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Towne of Secota

This engraving by Theodor de Bry, based on an earlier watercolor by explorer John White, shows the sophistication of the Algonquian civilization the English encountered in the New World. Although White and de Bry's illustrations cannot be assumed to be entirely accurate, particularly in terms of proportion and scale, their depiction of the Algonquian village of Secota nonetheless conveys a society with an advanced and diversified system of agriculture, a wide array of building and architectural styles, and a highly developed and ritualized belief system. In de Bry's illustration, small plots of tobacco (E) and a pumpkin patch (I) coexist with larger fields of fully-grown and recently harvested corn (F, G, H), while the inhabitants are shown hunting (in the background at upper left), tending to ritual bonfires (B and K), feasting (D), and performing religious ceremonies (C).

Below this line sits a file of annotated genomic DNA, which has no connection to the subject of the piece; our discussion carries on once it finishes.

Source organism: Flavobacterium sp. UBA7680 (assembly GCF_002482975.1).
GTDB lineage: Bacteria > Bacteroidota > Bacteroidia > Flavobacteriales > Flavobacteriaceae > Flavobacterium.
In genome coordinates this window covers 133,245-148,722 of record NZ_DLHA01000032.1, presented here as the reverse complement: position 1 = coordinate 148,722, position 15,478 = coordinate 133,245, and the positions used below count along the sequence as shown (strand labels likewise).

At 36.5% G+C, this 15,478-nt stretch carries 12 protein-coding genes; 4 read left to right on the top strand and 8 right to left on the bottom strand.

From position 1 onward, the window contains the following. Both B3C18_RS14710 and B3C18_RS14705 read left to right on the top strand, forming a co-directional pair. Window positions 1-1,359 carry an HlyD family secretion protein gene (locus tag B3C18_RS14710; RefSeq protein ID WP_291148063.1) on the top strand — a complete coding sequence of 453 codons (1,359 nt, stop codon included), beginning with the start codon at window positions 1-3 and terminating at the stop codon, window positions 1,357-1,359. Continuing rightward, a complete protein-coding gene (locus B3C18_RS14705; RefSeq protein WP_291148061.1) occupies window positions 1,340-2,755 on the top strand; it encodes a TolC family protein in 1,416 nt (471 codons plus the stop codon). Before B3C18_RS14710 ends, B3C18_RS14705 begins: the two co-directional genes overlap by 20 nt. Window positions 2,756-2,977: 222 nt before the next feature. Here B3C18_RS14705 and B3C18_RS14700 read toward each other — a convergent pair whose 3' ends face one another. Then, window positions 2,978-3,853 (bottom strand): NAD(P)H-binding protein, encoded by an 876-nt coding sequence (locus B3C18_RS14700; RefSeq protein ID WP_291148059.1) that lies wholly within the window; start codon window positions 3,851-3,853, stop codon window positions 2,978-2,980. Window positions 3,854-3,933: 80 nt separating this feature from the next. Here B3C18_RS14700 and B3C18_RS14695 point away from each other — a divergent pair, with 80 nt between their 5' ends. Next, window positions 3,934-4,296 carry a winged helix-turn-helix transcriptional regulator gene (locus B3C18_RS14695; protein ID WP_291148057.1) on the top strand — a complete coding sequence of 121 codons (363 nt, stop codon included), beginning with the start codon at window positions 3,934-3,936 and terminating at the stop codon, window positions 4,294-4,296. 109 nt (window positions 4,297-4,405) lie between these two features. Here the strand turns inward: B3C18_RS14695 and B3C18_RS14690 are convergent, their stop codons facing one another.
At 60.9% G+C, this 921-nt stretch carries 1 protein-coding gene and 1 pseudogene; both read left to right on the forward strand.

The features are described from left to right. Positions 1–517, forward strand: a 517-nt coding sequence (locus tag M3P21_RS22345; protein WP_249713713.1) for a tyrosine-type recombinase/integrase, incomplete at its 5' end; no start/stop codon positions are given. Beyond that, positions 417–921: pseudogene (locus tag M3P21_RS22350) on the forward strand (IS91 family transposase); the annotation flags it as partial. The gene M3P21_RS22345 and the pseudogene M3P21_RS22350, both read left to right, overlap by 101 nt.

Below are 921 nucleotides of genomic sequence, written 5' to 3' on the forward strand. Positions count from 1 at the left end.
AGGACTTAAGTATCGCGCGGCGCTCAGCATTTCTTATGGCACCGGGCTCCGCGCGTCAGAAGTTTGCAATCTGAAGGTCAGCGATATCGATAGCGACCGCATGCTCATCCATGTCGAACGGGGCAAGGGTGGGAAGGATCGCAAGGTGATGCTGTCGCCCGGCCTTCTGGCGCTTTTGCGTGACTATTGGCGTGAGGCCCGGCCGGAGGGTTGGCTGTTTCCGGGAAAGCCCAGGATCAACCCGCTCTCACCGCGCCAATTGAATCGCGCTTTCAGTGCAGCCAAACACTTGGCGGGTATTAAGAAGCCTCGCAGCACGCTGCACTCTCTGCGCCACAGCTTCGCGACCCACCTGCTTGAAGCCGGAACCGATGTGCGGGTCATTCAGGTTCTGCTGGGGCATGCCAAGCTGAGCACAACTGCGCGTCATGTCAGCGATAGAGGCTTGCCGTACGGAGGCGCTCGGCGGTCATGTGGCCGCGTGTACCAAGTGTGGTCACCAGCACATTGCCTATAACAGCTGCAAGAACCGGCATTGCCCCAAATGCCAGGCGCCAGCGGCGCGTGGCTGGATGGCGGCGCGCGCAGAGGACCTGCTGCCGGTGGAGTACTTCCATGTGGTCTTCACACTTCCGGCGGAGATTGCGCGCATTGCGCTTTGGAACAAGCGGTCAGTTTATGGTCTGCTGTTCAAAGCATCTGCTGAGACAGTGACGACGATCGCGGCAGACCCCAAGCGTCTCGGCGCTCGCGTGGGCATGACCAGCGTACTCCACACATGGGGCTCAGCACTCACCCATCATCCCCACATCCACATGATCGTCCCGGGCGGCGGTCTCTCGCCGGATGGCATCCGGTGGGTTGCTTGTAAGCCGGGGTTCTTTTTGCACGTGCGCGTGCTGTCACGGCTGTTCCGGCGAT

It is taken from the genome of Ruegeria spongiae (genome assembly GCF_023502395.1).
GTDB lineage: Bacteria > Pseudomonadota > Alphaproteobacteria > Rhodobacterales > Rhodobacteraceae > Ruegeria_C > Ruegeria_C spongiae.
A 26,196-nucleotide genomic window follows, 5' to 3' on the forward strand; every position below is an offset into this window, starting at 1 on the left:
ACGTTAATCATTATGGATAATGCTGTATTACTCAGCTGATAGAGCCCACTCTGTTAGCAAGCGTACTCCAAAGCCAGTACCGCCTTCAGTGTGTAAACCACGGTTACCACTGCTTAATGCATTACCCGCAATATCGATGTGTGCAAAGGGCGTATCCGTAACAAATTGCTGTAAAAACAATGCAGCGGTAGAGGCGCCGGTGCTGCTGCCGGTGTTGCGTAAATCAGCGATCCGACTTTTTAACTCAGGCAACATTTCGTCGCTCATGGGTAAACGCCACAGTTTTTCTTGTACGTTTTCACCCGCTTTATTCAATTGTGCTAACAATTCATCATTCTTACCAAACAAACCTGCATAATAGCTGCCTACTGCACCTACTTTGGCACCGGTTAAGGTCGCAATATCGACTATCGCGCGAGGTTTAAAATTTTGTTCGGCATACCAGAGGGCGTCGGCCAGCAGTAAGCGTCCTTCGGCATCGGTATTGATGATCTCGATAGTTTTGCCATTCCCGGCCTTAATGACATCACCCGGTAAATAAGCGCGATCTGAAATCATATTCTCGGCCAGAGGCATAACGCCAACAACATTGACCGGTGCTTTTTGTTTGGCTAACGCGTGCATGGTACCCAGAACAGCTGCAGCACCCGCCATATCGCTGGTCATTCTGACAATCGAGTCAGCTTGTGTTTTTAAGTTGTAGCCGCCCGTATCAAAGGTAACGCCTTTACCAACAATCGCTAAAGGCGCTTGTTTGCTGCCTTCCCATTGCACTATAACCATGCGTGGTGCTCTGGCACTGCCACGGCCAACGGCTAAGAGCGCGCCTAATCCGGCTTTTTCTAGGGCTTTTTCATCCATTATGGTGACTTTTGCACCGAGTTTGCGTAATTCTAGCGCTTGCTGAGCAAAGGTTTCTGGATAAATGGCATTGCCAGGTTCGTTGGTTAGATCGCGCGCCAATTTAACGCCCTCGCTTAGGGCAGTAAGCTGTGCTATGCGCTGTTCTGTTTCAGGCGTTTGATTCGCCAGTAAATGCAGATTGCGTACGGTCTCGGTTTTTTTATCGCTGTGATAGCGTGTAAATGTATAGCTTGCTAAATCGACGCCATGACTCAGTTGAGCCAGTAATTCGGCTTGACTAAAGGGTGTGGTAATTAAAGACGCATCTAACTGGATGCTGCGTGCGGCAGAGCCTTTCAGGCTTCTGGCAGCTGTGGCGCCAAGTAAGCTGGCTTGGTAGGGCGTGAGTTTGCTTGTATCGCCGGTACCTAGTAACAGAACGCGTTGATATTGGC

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Source | Theodor de Bry, "The Towne of Secota," 1590, engraving, The British Museum, London; from Virtual Jamestown,
Creator | Theodor De Bry
Item Type | Poster/Print
Cite This document | Theodor De Bry, “Towne of Secota,” SHEC: Resources for Teachers, accessed October 2, 2023,

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